Short essays by Douglas Winslow Cooper, Ph.D., the author of TING AND I: A Memoir of Love, Courage and Devotion, published in September 2011 by Outskirts Press (Parker, CO, USA), available from outskirtspress.com/tingandi, Barnes and Noble [bn.com], and Amazon [amazon.com], in paperback or ebook formats. Please visit us at tingandi.com for more information.
Sunday, January 15, 2017
Learn from a Cartoonist?
Adams, successful author and entrepreneur, is best known for his highly popular
daily cartoon strip, Dilbert,
chronicling the workplace ups and downs of this nicely nerdy engineer and his
odd workfellows, which include a pointy-haired boss and colleagues who make an
art of work-shirking.
has written a valuable, enthusiastically reviewed book, How to Fail at Almost Everything and Still Win Big: Kind of the Story
of My Life. “This is the story of one person’s unlikely success within the
context of scores of embarrassing failures,” encouragement for those of us who
feel on the edge of success but not yet ensconced there. Rather contrarian, it
serves as an “on the other hand” for the advice we often receive.
It’s Mostly Luck
where, and what you are is largely a matter of chance Adams argues.
so, you can improve your chances. Adding a skill, even at a modest level,
“doubles” your chances for success: public speaking, psychology, conversation,
grammar, persuasion, a second language, business writing, basic accounting, the
Internet, even design basics. He lists about a dozen useful skills. These
skills become part of your “stack of talents.” The more of them, like tickets
to a lottery, the more likely you are to capitalize on an opportunity and win.
Passion Is B.S.
learned this from a commercial loan officer who shied away from lending to
entrepreneurs who were long on passion: “…the best loan customer is one who has
no passion whatsoever, just a desire to work hard at something that looks good
on a spreadsheet.” Finance trumps fervor.
Goals Are Not Golden,
without goals, we are adrift; specific goals can keep us motivated and on
course. And yet…a goal we repeatedly fail to reach is discouraging, sapping our
energy. Better, Adams argues, is to have a system, a method we stick to and
regularly reward ourselves for doing so.
20 pounds? Nice idea for some, but if progress is slow, the diet is dropped. Instead,
we must change our eating habits, adopt a new system. Every day we stick to the
new regime is a victory. I did this myself this year, dropping 10% of my weight
by greatly restricting carbs and replacing them with salads and proteins. The
daily “victories” helped me maintain my new weight. I confess I did keep track
of both what I was eating and how much I lost.
Failure Is the Raw
Material for Success
describes numerous failures on his way to success as an author, entrepreneur,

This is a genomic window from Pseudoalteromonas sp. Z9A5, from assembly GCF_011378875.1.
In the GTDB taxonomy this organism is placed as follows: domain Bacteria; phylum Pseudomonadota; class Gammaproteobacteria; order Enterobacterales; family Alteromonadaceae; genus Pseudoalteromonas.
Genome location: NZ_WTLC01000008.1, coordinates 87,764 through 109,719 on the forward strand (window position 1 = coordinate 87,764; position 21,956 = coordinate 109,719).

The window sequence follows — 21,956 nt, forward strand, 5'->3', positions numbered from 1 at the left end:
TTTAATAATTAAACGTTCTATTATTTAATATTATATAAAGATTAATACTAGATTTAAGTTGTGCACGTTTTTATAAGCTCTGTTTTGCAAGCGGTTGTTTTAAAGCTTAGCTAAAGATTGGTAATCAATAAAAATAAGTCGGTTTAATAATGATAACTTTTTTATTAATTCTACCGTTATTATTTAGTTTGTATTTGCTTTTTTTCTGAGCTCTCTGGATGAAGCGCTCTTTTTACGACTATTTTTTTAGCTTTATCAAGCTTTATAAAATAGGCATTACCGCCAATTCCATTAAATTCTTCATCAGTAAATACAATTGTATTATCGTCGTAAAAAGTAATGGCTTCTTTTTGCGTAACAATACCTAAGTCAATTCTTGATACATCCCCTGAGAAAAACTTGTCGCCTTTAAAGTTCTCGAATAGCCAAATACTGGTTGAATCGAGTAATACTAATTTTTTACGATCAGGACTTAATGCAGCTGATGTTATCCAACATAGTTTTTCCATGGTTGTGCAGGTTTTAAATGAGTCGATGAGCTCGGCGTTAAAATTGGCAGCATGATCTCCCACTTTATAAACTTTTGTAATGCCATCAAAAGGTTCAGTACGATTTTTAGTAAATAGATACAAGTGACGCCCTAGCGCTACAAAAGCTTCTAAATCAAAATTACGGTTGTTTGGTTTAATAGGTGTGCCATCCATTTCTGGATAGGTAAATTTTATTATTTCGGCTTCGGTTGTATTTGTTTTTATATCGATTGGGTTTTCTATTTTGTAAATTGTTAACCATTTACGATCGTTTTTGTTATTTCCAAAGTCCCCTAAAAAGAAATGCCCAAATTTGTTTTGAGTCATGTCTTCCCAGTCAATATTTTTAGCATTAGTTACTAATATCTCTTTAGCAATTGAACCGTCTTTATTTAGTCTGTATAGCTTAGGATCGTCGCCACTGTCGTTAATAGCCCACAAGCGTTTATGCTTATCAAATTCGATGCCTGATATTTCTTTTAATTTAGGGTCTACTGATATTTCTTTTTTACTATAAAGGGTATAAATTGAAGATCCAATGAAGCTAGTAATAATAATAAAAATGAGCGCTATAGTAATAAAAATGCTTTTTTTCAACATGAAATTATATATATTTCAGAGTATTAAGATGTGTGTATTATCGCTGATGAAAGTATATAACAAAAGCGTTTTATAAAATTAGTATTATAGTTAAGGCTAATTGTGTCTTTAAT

and cartoonist. “If success were easy, everyone would do it. It takes effort.”
in the mound of your unsuccessful efforts is likely to be a success. “The trick
is to get the good stuff out.”
you generate the mound. Adams amusingly describes his own pile of
trial-and-error. From failure comes knowledge…if the failure is faced squarely,
and if it doesn’t kill you. Next comes success.
Conservation of Energy
Is not Limited to Physics
we can increase our personal energy---sleep enough, eat well, keep active
daily---we have to note what drains our energy, too; avoid the negativity of
much of the news of the day and the people who are pessimists rather than
optimists. Pay attention to how you feel; recognize uppers and downers.
or Just Seem To Be So?
Jane Dough, am going to be a best-selling writer.” That’s an affirmation.
Repeat it often, and it appears to improve your chances of reaching this goal.
Adams gives specific, rather spooky, examples from his own life of his affirmations
that came true. He gives the arguments on both sides of the question of whether
an affirmation really changes your chances or only seems to. He concludes it
costs you nothing and may well be of benefit.
The Best Advice on
you want something, figure out the price, then pay it.” You have to decide rather than merely want.
to be successful, and paying the price for it, may seem excessively selfish,
but doing so can allow you to enjoy your life, help others, and not be a burden
estimates he will consume about a tenth of the wealth he has gained, with the
rest going to “taxes, future generations, start-up investments[D1] and stimulating the
economy.” Failed enterprises do not long support their owners, their employees,
or their communities.
Doubt the Experts
truths are self-evident; some are simply expert opinion. Though experts have a
better record than non-experts, they also make serious mistakes. Advice must be
taken with skepticism.
your gut feeling (intuition) disagrees with the experts, take that seriously.”
Going against expert opinion may lead to ideas that open opportunities for you
that others have overlooked.
sometimes you should doubt even popular cartoonists.
What are you doing to add to your skill set? What have
you done to improve your “luck”?